Welcome to Up Around the Corner, Kira. Could you tell us a little about yourself and what led you to become a book reviewer?
Hi! Well, I’m an author, a musician, a horseback rider, and major book fan. I graduated from the University of Maryland with degrees in Linguistics and Classics. Mythology is one of my favorite subjects, I could talk about mythology all day long. Being such a big fan of books and writing a few myself, it just seemed like a logical extension to start reviewing them. So one day I started up a blog called Magic, Dragons, and Other Fantastical Reads and started reviewing some of the fantasy books I had on my shelves. And it grew from there!
Is there a particular mythology (Greek, Norse, Irish, Japanese, etc.) that is your favorite? If so, what about it captured your imagination?
Probably the Greeks. I was introduced to Greek myths first, thanks to a wonderful picture book given to me by a friend. Sadly, I don’t have it any more and don’t remember the title, but I remember it had some beautiful artwork. Then it was the Roman myths, and after that came Native American mythology and then all the rest. I think what I like about the Greek myths is the drama and humanity of the deities and the stories. The myths are so vibrant and dramatic that I think it’s hard not to get lost in them.
How do you determine what books to read and review for your blog, be they from your shelf, what you come across online or in a bookstore, or receive via a review request from an author or publisher?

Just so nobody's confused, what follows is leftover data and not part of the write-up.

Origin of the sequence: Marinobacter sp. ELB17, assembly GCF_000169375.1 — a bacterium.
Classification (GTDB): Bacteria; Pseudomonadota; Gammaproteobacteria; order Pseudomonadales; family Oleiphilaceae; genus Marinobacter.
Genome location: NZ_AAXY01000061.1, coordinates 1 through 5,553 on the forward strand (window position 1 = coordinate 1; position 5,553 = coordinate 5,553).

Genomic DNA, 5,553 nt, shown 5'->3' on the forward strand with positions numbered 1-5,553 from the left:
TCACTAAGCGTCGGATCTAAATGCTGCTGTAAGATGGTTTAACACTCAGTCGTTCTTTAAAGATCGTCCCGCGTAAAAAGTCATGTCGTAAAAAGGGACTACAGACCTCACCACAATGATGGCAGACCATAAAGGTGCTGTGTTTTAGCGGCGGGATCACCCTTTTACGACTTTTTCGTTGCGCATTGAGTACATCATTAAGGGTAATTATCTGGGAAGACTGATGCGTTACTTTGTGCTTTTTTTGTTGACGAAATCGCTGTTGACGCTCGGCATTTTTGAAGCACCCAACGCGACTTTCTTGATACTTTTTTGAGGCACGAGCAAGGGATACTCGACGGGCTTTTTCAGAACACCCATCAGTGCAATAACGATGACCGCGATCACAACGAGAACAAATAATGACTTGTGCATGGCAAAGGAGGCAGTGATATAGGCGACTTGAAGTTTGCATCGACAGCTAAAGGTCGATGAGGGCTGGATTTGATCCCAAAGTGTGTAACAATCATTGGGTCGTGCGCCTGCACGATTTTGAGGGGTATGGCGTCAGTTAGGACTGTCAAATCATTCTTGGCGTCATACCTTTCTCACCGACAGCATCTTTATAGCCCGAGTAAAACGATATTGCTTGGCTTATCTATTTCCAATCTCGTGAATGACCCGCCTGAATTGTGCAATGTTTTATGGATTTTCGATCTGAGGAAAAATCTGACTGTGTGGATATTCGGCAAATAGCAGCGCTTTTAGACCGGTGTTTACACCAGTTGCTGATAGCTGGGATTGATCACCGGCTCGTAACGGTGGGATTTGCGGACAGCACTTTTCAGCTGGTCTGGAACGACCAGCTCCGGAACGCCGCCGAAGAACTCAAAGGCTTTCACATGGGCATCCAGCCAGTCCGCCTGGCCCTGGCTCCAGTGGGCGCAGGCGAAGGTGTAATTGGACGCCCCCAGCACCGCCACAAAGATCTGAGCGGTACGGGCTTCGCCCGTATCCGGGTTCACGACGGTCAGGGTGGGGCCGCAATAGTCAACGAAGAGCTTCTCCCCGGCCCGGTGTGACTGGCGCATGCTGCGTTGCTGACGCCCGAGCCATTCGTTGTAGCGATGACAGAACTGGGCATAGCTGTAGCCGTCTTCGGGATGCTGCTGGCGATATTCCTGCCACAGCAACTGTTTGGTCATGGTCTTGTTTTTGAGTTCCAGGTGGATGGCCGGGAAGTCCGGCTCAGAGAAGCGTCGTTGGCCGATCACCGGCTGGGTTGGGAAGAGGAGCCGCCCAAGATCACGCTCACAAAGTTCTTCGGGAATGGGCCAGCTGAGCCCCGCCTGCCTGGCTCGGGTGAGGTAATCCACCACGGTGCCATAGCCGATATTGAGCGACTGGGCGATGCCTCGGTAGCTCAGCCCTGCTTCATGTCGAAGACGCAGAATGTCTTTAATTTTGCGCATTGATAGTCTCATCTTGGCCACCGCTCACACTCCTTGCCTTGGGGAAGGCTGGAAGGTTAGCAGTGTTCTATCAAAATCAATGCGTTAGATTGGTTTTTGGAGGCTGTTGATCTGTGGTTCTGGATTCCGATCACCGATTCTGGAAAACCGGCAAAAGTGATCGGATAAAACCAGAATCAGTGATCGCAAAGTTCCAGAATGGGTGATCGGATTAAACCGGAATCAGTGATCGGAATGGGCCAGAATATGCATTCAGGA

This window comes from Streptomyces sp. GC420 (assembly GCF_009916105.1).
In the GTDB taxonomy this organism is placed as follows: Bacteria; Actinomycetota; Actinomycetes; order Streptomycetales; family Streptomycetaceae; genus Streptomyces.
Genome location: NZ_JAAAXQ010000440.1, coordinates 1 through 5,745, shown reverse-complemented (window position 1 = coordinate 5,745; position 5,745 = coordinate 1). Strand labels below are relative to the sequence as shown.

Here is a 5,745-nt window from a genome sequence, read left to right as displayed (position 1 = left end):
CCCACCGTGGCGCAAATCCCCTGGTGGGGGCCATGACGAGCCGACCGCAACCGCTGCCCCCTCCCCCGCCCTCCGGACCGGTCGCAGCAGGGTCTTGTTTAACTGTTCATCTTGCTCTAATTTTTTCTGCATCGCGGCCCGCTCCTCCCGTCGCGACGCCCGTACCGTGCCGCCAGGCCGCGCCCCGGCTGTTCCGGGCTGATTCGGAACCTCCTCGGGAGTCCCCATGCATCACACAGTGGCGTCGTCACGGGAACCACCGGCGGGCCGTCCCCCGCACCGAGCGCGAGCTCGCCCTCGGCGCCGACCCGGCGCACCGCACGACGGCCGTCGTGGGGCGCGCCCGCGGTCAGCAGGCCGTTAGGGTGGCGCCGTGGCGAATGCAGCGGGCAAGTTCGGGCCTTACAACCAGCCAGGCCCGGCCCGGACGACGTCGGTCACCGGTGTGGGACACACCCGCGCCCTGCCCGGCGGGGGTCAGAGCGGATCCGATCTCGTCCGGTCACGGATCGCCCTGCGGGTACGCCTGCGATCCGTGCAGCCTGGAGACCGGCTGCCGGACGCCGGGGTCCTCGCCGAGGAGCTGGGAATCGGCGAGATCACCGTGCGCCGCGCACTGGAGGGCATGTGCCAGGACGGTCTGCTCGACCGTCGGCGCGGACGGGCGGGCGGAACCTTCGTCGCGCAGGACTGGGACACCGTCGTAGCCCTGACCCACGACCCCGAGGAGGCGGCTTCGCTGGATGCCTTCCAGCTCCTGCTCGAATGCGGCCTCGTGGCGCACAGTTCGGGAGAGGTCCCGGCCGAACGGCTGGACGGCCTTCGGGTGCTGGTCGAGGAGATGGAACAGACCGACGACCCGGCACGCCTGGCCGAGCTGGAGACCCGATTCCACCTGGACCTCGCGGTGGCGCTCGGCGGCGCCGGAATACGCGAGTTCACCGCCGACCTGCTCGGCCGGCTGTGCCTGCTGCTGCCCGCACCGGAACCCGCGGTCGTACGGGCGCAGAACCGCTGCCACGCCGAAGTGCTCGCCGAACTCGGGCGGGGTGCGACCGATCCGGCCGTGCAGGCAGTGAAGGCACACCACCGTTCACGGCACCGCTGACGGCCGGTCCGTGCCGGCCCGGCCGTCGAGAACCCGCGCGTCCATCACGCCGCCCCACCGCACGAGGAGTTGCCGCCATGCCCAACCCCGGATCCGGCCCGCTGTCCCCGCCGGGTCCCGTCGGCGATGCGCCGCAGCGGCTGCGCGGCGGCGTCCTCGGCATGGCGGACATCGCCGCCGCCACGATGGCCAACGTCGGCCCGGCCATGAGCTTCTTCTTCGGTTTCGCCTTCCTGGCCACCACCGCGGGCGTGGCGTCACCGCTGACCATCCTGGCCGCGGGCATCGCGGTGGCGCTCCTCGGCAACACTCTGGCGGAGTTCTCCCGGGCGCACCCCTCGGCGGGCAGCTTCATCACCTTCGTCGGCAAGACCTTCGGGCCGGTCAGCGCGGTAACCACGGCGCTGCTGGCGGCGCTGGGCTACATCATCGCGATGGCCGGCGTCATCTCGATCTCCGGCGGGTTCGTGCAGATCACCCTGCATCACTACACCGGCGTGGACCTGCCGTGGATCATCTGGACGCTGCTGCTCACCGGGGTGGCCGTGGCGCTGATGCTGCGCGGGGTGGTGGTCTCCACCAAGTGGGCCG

First, there’s always the question of genre. I have had a few requests from various folks asking me to review their books, but their work didn’t fall in a genre I would accept. I normally read just about anything (except horror or thriller), but for my blog, I focus only on fantasy, science fiction, and sometimes historical fiction, and that’s it. So if the genre is right, then I’ll read a synopsis of the book to decide whether it’s something I would be interested in. If it is, great! I read and write a review if I like it. I generally don’t ever write a review for something I didn’t like, especially if it’s for an indie author. If I don’t have any pending requests from authors or agents, I’ll choose something off my shelf. I have some 300 books, most of which are fantasy, so I’m unlikely to run out of choices anytime soon!
Most readers understand a good story and engaging characters result in a positive review. But, what, in a novel, can really make it sparkle for you? Conversely, what about a novel would cause you to put it down?
Hmm, good question. The characters are always important for me. If I don’t feel connected to or interested in the characters, I’m probably not going to like the book. But it also needs a good plot and good pacing. If I get bogged down in the middle because all of the action takes place at the beginning and end, I’m going to get bored. I rarely stop reading a book because I’m always looking for the redeeming qualities and I’m always hoping it gets better, but if by the end I feel like the plot wasn’t engaging or interesting enough or the pacing wasn’t well done, then I’m going to feel like the book isn’t very good. But when I read one that is paced well with moments of action interspersed throughout and has a good plot, I’m more likely to overlook other flaws because I’m constantly being engaged by the story. That’s really what I’m looking for—something that I don’t want to put down, even if perhaps the grammar needs work or there are typos here and there. Being pulled into the story makes me more willing to overlook surface flaws.
With that information, could you list several of your favorite novels, and what would be a novel that recently stood out among those you reviewed for your blog?